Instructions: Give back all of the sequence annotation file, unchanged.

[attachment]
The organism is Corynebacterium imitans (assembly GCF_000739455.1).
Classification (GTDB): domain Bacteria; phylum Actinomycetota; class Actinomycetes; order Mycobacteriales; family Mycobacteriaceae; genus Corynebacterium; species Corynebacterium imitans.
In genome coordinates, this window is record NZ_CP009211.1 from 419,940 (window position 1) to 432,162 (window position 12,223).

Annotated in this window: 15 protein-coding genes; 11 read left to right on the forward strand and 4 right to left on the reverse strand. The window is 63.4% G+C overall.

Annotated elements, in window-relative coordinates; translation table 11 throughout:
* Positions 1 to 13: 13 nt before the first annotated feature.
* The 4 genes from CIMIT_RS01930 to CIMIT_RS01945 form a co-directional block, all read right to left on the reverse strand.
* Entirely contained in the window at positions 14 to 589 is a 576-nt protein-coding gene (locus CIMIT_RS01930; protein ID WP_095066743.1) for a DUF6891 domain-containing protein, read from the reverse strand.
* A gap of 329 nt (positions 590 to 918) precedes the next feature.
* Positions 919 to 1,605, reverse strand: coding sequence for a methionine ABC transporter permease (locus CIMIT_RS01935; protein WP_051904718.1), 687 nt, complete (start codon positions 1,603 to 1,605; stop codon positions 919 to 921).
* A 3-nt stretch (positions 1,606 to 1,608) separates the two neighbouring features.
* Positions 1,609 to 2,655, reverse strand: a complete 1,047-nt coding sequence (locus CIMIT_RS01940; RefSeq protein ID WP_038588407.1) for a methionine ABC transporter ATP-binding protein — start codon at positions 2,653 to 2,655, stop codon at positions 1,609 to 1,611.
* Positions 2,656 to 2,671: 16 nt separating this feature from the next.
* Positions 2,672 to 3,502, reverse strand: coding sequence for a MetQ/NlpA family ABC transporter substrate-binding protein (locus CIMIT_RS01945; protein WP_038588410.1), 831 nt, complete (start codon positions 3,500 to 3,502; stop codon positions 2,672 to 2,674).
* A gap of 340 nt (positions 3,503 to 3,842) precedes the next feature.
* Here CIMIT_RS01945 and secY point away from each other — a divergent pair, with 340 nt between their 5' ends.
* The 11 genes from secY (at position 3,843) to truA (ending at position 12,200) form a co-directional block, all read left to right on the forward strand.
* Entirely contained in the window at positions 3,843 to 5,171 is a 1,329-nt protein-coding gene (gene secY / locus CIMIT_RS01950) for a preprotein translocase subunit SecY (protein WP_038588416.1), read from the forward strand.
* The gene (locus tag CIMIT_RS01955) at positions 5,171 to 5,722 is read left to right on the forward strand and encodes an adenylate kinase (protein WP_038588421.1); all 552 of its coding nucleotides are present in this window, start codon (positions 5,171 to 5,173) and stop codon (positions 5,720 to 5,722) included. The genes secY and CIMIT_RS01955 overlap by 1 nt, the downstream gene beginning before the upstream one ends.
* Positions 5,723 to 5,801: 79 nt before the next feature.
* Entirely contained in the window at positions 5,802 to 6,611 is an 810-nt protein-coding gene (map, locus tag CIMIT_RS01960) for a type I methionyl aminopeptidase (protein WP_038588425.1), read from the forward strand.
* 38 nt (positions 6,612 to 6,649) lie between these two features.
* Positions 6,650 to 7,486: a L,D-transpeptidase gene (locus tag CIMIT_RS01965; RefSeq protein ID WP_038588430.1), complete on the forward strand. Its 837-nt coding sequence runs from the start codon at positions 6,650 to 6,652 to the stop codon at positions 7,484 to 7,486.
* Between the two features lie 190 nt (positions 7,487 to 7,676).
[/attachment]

The organism is Corynebacterium imitans (assembly GCF_000739455.1).
Classification (GTDB): domain Bacteria; phylum Actinomycetota; class Actinomycetes; order Mycobacteriales; family Mycobacteriaceae; genus Corynebacterium; species Corynebacterium imitans.
In genome coordinates, this window is record NZ_CP009211.1 from 419,940 (window position 1) to 432,162 (window position 12,223).

Annotated in this window: 15 protein-coding genes; 11 read left to right on the forward strand and 4 right to left on the reverse strand. The window is 63.4% G+C overall.

Annotated elements, in window-relative coordinates; translation table 11 throughout:
* Positions 1 to 13: 13 nt before the first annotated feature.
* The 4 genes from CIMIT_RS01930 to CIMIT_RS01945 form a co-directional block, all read right to left on the reverse strand.
* Entirely contained in the window at positions 14 to 589 is a 576-nt protein-coding gene (locus CIMIT_RS01930; protein ID WP_095066743.1) for a DUF6891 domain-containing protein, read from the reverse strand.
* A gap of 329 nt (positions 590 to 918) precedes the next feature.
* Positions 919 to 1,605, reverse strand: coding sequence for a methionine ABC transporter permease (locus CIMIT_RS01935; protein WP_051904718.1), 687 nt, complete (start codon positions 1,603 to 1,605; stop codon positions 919 to 921).
* A 3-nt stretch (positions 1,606 to 1,608) separates the two neighbouring features.
* Positions 1,609 to 2,655, reverse strand: a complete 1,047-nt coding sequence (locus CIMIT_RS01940; RefSeq protein ID WP_038588407.1) for a methionine ABC transporter ATP-binding protein — start codon at positions 2,653 to 2,655, stop codon at positions 1,609 to 1,611.
* Positions 2,656 to 2,671: 16 nt separating this feature from the next.
* Positions 2,672 to 3,502, reverse strand: coding sequence for a MetQ/NlpA family ABC transporter substrate-binding protein (locus CIMIT_RS01945; protein WP_038588410.1), 831 nt, complete (start codon positions 3,500 to 3,502; stop codon positions 2,672 to 2,674).
* A gap of 340 nt (positions 3,503 to 3,842) precedes the next feature.
* Here CIMIT_RS01945 and secY point away from each other — a divergent pair, with 340 nt between their 5' ends.
* The 11 genes from secY (at position 3,843) to truA (ending at position 12,200) form a co-directional block, all read left to right on the forward strand.
* Entirely contained in the window at positions 3,843 to 5,171 is a 1,329-nt protein-coding gene (gene secY / locus CIMIT_RS01950) for a preprotein translocase subunit SecY (protein WP_038588416.1), read from the forward strand.
* The gene (locus tag CIMIT_RS01955) at positions 5,171 to 5,722 is read left to right on the forward strand and encodes an adenylate kinase (protein WP_038588421.1); all 552 of its coding nucleotides are present in this window, start codon (positions 5,171 to 5,173) and stop codon (positions 5,720 to 5,722) included. The genes secY and CIMIT_RS01955 overlap by 1 nt, the downstream gene beginning before the upstream one ends.
* Positions 5,723 to 5,801: 79 nt before the next feature.
* Entirely contained in the window at positions 5,802 to 6,611 is an 810-nt protein-coding gene (map, locus tag CIMIT_RS01960) for a type I methionyl aminopeptidase (protein WP_038588425.1), read from the forward strand.
* 38 nt (positions 6,612 to 6,649) lie between these two features.
* Positions 6,650 to 7,486: a L,D-transpeptidase gene (locus tag CIMIT_RS01965; RefSeq protein ID WP_038588430.1), complete on the forward strand. Its 837-nt coding sequence runs from the start codon at positions 6,650 to 6,652 to the stop codon at positions 7,484 to 7,486.
* Between the two features lie 190 nt (positions 7,487 to 7,676).